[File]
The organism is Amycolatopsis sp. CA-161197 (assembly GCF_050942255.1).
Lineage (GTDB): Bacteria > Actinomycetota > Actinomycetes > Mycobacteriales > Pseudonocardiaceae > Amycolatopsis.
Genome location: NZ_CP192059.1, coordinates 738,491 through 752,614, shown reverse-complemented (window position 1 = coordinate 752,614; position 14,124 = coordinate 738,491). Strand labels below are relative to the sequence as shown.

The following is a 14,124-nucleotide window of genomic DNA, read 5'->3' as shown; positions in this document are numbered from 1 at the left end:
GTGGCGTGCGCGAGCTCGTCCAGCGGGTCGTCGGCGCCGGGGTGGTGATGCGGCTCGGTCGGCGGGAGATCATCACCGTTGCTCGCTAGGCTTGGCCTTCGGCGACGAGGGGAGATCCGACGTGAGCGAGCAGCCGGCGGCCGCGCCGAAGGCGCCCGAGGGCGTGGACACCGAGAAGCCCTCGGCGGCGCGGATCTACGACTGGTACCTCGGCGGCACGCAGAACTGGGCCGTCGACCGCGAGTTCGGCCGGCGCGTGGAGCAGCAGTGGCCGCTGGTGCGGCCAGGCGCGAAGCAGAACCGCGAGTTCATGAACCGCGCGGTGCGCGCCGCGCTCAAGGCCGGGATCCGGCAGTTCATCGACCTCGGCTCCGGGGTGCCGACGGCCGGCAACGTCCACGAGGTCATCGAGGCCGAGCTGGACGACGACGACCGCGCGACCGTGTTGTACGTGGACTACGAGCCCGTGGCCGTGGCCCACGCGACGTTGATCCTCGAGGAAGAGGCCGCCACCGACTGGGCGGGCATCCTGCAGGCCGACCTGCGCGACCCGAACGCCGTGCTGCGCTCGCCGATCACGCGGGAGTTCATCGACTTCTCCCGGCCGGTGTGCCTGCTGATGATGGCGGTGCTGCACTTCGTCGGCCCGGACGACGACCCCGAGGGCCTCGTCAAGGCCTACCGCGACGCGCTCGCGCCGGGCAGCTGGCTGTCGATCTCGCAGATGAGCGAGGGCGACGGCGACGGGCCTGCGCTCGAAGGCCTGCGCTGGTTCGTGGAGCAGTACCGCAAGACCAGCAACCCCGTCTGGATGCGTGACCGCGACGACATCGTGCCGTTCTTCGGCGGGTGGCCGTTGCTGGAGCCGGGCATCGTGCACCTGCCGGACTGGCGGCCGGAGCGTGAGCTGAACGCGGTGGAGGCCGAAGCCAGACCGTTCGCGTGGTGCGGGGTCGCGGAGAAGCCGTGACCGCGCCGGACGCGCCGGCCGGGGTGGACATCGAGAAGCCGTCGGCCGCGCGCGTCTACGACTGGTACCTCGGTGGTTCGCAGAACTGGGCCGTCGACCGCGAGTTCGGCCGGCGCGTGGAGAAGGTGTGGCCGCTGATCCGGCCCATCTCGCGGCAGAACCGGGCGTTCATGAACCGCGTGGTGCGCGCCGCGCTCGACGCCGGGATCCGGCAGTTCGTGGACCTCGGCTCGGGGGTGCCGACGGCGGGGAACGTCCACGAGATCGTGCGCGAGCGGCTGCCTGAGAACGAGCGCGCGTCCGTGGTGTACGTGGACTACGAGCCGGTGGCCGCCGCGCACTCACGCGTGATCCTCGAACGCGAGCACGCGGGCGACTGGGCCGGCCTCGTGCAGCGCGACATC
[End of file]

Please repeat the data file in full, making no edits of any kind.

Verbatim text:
The organism is Amycolatopsis sp. CA-161197 (assembly GCF_050942255.1).
Lineage (GTDB): Bacteria > Actinomycetota > Actinomycetes > Mycobacteriales > Pseudonocardiaceae > Amycolatopsis.
Genome location: NZ_CP192059.1, coordinates 738,491 through 752,614, shown reverse-complemented (window position 1 = coordinate 752,614; position 14,124 = coordinate 738,491). Strand labels below are relative to the sequence as shown.

The following is a 14,124-nucleotide window of genomic DNA, read 5'->3' as shown; positions in this document are numbered from 1 at the left end:
GTGGCGTGCGCGAGCTCGTCCAGCGGGTCGTCGGCGCCGGGGTGGTGATGCGGCTCGGTCGGCGGGAGATCATCACCGTTGCTCGCTAGGCTTGGCCTTCGGCGACGAGGGGAGATCCGACGTGAGCGAGCAGCCGGCGGCCGCGCCGAAGGCGCCCGAGGGCGTGGACACCGAGAAGCCCTCGGCGGCGCGGATCTACGACTGGTACCTCGGCGGCACGCAGAACTGGGCCGTCGACCGCGAGTTCGGCCGGCGCGTGGAGCAGCAGTGGCCGCTGGTGCGGCCAGGCGCGAAGCAGAACCGCGAGTTCATGAACCGCGCGGTGCGCGCCGCGCTCAAGGCCGGGATCCGGCAGTTCATCGACCTCGGCTCCGGGGTGCCGACGGCCGGCAACGTCCACGAGGTCATCGAGGCCGAGCTGGACGACGACGACCGCGCGACCGTGTTGTACGTGGACTACGAGCCCGTGGCCGTGGCCCACGCGACGTTGATCCTCGAGGAAGAGGCCGCCACCGACTGGGCGGGCATCCTGCAGGCCGACCTGCGCGACCCGAACGCCGTGCTGCGCTCGCCGATCACGCGGGAGTTCATCGACTTCTCCCGGCCGGTGTGCCTGCTGATGATGGCGGTGCTGCACTTCGTCGGCCCGGACGACGACCCCGAGGGCCTCGTCAAGGCCTACCGCGACGCGCTCGCGCCGGGCAGCTGGCTGTCGATCTCGCAGATGAGCGAGGGCGACGGCGACGGGCCTGCGCTCGAAGGCCTGCGCTGGTTCGTGGAGCAGTACCGCAAGACCAGCAACCCCGTCTGGATGCGTGACCGCGACGACATCGTGCCGTTCTTCGGCGGGTGGCCGTTGCTGGAGCCGGGCATCGTGCACCTGCCGGACTGGCGGCCGGAGCGTGAGCTGAACGCGGTGGAGGCCGAAGCCAGACCGTTCGCGTGGTGCGGGGTCGCGGAGAAGCCGTGACCGCGCCGGACGCGCCGGCCGGGGTGGACATCGAGAAGCCGTCGGCCGCGCGCGTCTACGACTGGTACCTCGGTGGTTCGCAGAACTGGGCCGTCGACCGCGAGTTCGGCCGGCGCGTGGAGAAGGTGTGGCCGCTGATCCGGCCCATCTCGCGGCAGAACCGGGCGTTCATGAACCGCGTGGTGCGCGCCGCGCTCGACGCCGGGATCCGGCAGTTCGTGGACCTCGGCTCGGGGGTGCCGACGGCGGGGAACGTCCACGAGATCGTGCGCGAGCGGCTGCCTGAGAACGAGCGCGCGTCCGTGGTGTACGTGGACTACGAGCCGGTGGCCGCCGCGCACTCACGCGTGATCCTCGAACGCGAGCACGCGGGCGACTGGGCCGGCCTCGTGCAGCGCGACATC